Erik Bach (born in 6) has composed 70 works - many in an easily accessible and highly tasteful style. He trained at the Royal Danish Academy of Music in music theory/music history as well as composition, taking his diploma in 1976. He is also a graduate in musicology from Aarhus University. A few years ago, too, he took the new degree course in music technology at Aalborg University.
Much of his working life has been spent on administration and teaching: he was principal of the North Jutland Academy of Music in Aalborg from 1978 until 1992, principal of the Royal Danish Academy of Music in Århus from 1992 until 2001 and then a lecturer at the Academy in Århus. In 2004 he was appointed Director of the Danish Institute for Science and Art in Rome. Alongside this he has held a long succession of administrative posts, for example in the European Association of Conservatories, the Nordic Council of Conservatories and the Danish Music Council.
Réflexions for clarinet and orchestra comes from 1973-74. As a student at Aarhus University Erik Bach was working on a student thesis about Chopin's preludes for piano. He analysed the 24 pieces, as usual dividing the short pieces up into even shorter sequences, and suddenly the idea arose of putting the parts together in a new and different way\, as he put it.
The actual idea was as old as music itself. European composers have always drawn on their predecessors. But in the mid-sixties this became a whole epoch, a movement, a philosophy. Its great breakthrough came with the third movement of Luciano Berio's famous Sinfonia from 1968 - based on quotations from Gustav Mahler's Second Symphony and about fifty other works. Postmodernism was a reality.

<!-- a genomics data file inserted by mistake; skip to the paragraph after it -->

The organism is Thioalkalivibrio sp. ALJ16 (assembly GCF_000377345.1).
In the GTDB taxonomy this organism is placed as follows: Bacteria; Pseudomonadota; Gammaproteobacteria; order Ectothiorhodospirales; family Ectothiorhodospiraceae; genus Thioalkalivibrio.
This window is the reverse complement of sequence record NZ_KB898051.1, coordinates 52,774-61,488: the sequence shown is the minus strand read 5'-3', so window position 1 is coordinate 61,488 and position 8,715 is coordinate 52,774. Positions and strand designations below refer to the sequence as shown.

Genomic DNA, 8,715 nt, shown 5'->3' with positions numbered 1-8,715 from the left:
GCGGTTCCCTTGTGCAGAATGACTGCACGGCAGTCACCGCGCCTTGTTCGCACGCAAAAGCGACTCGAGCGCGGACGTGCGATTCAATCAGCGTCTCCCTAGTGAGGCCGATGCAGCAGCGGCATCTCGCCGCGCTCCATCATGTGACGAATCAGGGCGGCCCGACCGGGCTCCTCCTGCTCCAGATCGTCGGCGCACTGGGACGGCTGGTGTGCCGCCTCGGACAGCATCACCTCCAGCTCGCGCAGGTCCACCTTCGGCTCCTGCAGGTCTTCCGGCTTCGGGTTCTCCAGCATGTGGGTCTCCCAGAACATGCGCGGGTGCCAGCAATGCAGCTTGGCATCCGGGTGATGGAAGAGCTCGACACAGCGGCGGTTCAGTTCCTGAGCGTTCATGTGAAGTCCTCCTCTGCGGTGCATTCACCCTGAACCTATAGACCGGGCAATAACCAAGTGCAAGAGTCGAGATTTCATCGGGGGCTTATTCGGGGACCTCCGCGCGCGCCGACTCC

At this time, the beginning of the seventies, \\music on music\\ was thus still among the new currents. And, then as now, it appealed much more to Erik Bach than modernism with its numbers and rows. We have hardly any modernist works from Erik Bach; nor in fact are there many examples of the flagship current of Danish -music from the period - the New Simplicity. He is much more the unifying type, both as a human being and as an artist; a man with the whole of music history in his backbone.
The beginning of the work is both very beautiful and very characteristic of the music of the seventies: after a slow quotation of Chopin things are set in motion: the orchestra opens up from a romantic minor to a modern world of light, the first motifs of the clarinet falling like shooting stars. But it all remains in a state of -mellow melancholy; a little as if the clock is stopped one afternoon at the end of the summer - with the high sky, the thin air, the cool sunshine. Such was the sound of Danish idyll in 1973.